The great fly fishing divide

A lot of anglers are wading off in opposing directions
spring creek anglers walking pickup truck
Photo: Chad Shmukler

A troublesome divide has been growing more and more apparent in the fly fishing sphere. This shift may well stem from the unprecedented craziness we’ve all dealt with over the last year and a half. It might also spring, at least in part, from the increase in the number of fly fishers who have no experience with a spinning rod or a bait-casting rig, or the fact that so many of us engage on social media, or our burgeoning focus on species other than trout. Whatever the case, it sure seems as if a lot of anglers are wading off in opposing directions.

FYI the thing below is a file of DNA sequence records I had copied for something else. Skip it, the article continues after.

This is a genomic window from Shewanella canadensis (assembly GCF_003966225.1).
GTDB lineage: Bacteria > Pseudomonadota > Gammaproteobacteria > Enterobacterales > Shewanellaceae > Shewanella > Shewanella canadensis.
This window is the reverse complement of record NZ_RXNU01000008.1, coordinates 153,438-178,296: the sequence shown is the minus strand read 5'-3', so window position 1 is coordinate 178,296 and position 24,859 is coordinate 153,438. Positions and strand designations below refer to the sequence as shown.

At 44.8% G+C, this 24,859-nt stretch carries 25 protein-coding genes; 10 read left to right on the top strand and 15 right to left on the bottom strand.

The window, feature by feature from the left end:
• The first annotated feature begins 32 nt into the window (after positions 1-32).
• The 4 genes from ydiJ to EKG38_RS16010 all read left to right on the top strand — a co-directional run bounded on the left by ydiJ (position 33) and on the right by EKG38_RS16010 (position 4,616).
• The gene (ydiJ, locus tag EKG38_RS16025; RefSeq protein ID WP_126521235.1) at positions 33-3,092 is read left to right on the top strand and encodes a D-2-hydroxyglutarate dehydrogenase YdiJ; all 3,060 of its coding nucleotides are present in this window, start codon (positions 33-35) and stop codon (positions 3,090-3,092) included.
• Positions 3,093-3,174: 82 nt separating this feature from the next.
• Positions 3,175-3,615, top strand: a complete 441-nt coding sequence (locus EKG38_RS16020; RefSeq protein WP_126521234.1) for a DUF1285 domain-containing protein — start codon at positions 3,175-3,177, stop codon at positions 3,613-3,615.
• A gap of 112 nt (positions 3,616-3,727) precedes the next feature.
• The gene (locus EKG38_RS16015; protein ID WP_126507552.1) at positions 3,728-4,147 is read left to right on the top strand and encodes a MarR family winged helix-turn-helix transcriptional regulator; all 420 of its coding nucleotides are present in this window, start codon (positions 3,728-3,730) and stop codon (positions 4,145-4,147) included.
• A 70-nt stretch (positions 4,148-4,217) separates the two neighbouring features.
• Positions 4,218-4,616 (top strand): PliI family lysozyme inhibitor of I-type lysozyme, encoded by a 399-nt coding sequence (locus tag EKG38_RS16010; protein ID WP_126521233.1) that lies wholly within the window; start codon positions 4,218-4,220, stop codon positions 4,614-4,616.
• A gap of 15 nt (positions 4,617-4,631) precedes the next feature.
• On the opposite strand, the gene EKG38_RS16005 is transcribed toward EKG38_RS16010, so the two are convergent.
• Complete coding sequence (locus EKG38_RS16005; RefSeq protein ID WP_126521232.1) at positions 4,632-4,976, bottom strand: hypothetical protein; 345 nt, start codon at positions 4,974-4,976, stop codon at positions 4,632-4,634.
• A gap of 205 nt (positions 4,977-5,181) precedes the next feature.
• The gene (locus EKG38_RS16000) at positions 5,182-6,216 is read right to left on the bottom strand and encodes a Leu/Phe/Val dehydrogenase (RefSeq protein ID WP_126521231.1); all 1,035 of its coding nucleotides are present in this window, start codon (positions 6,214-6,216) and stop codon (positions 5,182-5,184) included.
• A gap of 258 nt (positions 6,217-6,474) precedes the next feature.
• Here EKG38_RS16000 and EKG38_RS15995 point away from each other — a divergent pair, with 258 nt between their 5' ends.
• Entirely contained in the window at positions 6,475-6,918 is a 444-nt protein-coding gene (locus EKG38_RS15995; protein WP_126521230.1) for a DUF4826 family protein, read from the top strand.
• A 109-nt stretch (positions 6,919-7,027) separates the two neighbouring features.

Let’s start at the beginning. The largest divide in our sport rests squarely on the letter Q. On one side are folks who concentrate on the quality of the experience. Whether they focus on the challenge of fly fishing, or the healing power of nature, or the intrinsic joy of good fly casting, or the beauty of the great outdoors, or the adventure of wilderness fly fishing, or the excitement of watching a big Henry’s Fork rainbow rise to the surface — or something else entirely — doesn’t really matter. While these folks may experience the world through different lenses, and aspire towards different goals, they understand that fly fishing provides something truly special; something that’s hard to find with other angling methods and other types of tackle.